[4] The Council wished to express the identity of the Church of Christ with the Catholic Church. This is clear from the discussions on the decree Unitatis redintegratio. The Schema of the Decree was proposed on the floor of the Council on 23.9.1964 with a Relatio (Act Syn III/II 296-344). The Secretariat for the Unity of Christians responded on 10.11.1964 to the suggestions sent by Bishops in the months that followed (Act Syn III/VII 11-49). Herewith are quoted four texts from this Expensio modorum concerning this first response.
A) [In Nr. 1 (Prooemium) Schema Decreti: Act Syn III/II 296, 3-6]
“Pag. 5, lin. 3-6: Videtur etiam Ecclesiam catholicam inter illas Communiones comprehendi, quod falsum esset.R(espondetur): Hic tantum factum, prout ab omnibus conspicitur, describendum est. Postea clare affirmatur solam Ecclesiam catholicam esse veram Ecclesiam Christi” (Act Syn III/VII 12).
B) [In Caput I in genere: Act Syn III/II 297-301]
“4 - Expressius dicatur unam solam esse veram Ecclesiam Christi; hanc esse Catholicam Apostolicam Romanam; omnes debere inquirere, ut eam cognoscant et ingrediantur ad salutem obtinendam...R(espondetur): In toto textu sufficienter effertur, quod postulatur. Ex altera parte non est tacendum etiam in aliis communitatibus christianis inveniri veritates revelatas et elementa ecclesialia”(Act Syn III/VII 15). Cf. also ibid pt. 5.
C) [In Caput I in genere: Act Syn III/II 296s]
“5 - Clarius dicendum esset veram Ecclesiam esse solam Ecclesiam catholicam romanam...R(espondetur): Textus supponit doctrinam in constitutione ‘De Ecclesia’ expositam, ut pag. 5, lin. 24-25 affirmatur” (Act Syn III/VII 15). Thus the commission whose task it was to evaluate the responses to the Decree
Unitatis redintegratio clearly expressed the identity of the Church of Christ with the Catholic Church and its unicity, and understood this doctrine to be founded in the Dogmatic Constitution Lumen gentium.
D) [In Nr. 2 Schema Decreti: Act Syn III/II 297s]
“Pag. 6, lin. 1- 24: Clarius exprimatur unicitas Ecclesiae. Non sufficit inculcare, ut in textu fit, unitatem Ecclesiae.R(espondetur): a) Ex toto textu clare apparet identificatio Ecclesiae Christi cum Ecclesia catholica, quamvis, ut oportet, efferantur elementa ecclesialia aliarum communitatum”.“Pag. 7, lin. 5: Ecclesia a successoribus Apostolorum cum Petri successore capite gubernata (cf. novum textum ad pag. 6, lin.33-34) explicite dicitur ‘unicus Dei grex’ et lin. 13 ‘una et unica Dei Ecclesia’ ” (Act Syn III/VII).The two expressions quoted are those of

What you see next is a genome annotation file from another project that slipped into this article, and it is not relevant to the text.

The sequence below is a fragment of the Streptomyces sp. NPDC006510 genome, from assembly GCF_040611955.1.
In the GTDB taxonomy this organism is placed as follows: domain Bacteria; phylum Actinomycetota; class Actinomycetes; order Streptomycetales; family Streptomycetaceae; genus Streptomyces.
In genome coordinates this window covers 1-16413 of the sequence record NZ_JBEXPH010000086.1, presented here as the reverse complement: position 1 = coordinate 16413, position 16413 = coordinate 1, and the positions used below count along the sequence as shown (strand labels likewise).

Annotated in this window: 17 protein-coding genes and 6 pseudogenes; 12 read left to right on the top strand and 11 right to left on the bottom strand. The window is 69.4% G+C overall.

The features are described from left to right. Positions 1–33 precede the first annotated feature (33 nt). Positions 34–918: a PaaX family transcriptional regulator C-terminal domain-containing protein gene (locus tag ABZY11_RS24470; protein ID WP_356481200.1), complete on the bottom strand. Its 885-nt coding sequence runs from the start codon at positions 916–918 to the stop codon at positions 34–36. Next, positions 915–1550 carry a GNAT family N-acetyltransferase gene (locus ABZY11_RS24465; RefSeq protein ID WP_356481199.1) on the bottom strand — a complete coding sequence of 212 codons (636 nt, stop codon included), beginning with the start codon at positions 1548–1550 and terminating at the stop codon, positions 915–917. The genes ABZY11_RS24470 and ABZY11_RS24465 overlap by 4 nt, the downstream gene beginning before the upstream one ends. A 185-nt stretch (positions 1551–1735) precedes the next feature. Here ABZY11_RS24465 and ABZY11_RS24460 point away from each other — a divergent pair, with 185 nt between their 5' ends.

Unitatis redintegratio 2.5 e 3.1.
[5] Cf. Second Vatican Council, Dogmatic Constitution Lumen gentium, 8.1.
[6] Cf. Second Vatican Council, Decree Unitatis redintegratio, 3.2; 3.4; 3.5; 4.6.
[7] Second Vatican Council, Dogmatic Constitution, Lumen gentium, 8.2.
[8] Cf. Congregation for the Doctrine of the Faith, Declaration Mysterium Ecclesiae, 1.1: AAS 65 [1973] 397; Declaration Dominus Iesus, 16.3: AAS 92 [2000-II] 757-758; Notification on the Book of Leonardo Boff, OFM, “Church: Charism and Power”: AAS 77 [1985] 758-759.
[9] Cf. John Paul II, Encyclical Letter Ut unum sint, 11.3: AAS 87 [1995-II] 928.
[10] Cf. Second Vatican Council, Dogmatic Constitution Lumen gentium, 8.2.
[11] Second Vatican Council, Dogmatic Constitution Lumen gentium, 8.2.
[12] Second Vatican Council, Decree Unitatis redintegratio, 3.4.
[13] Second Vatican Council, Decree Unitatis redintegratio, 15.3; cf. Congregation for the Doctrine of the Faith, Letter Communionis notio, 17.2: AAS, 85 [1993-II] 848.
[14] Second Vatican Council, Decree Unitatis redintegratio, 14.1.
[15] Cf. Second Vatican Council, Decree Unitatis redintegratio, 14.1; John Paul II, Encyclical Letter Ut unum sint, 56 f: AAS 87 [1995-II] 954 ff.
[16] Second Vatican Council, Decree Unitatis redintegratio, 15.1.
[17] Cf. Congregation for the Doctrine of the Faith, Letter Communionis notio, 17.3: AAS 85 [1993-II] 849.
[18] Ibid.
[19] Cf. Second Vatican Council, Decree Unitatis redintegratio, 22.3.
[20] Cf. Congregation for the Doctrine of the Faith, Declaration Dominus Iesus
, 17.2: AAS 92 [2000-II] 758.

Today's Gospel

Matthew 13: 31-35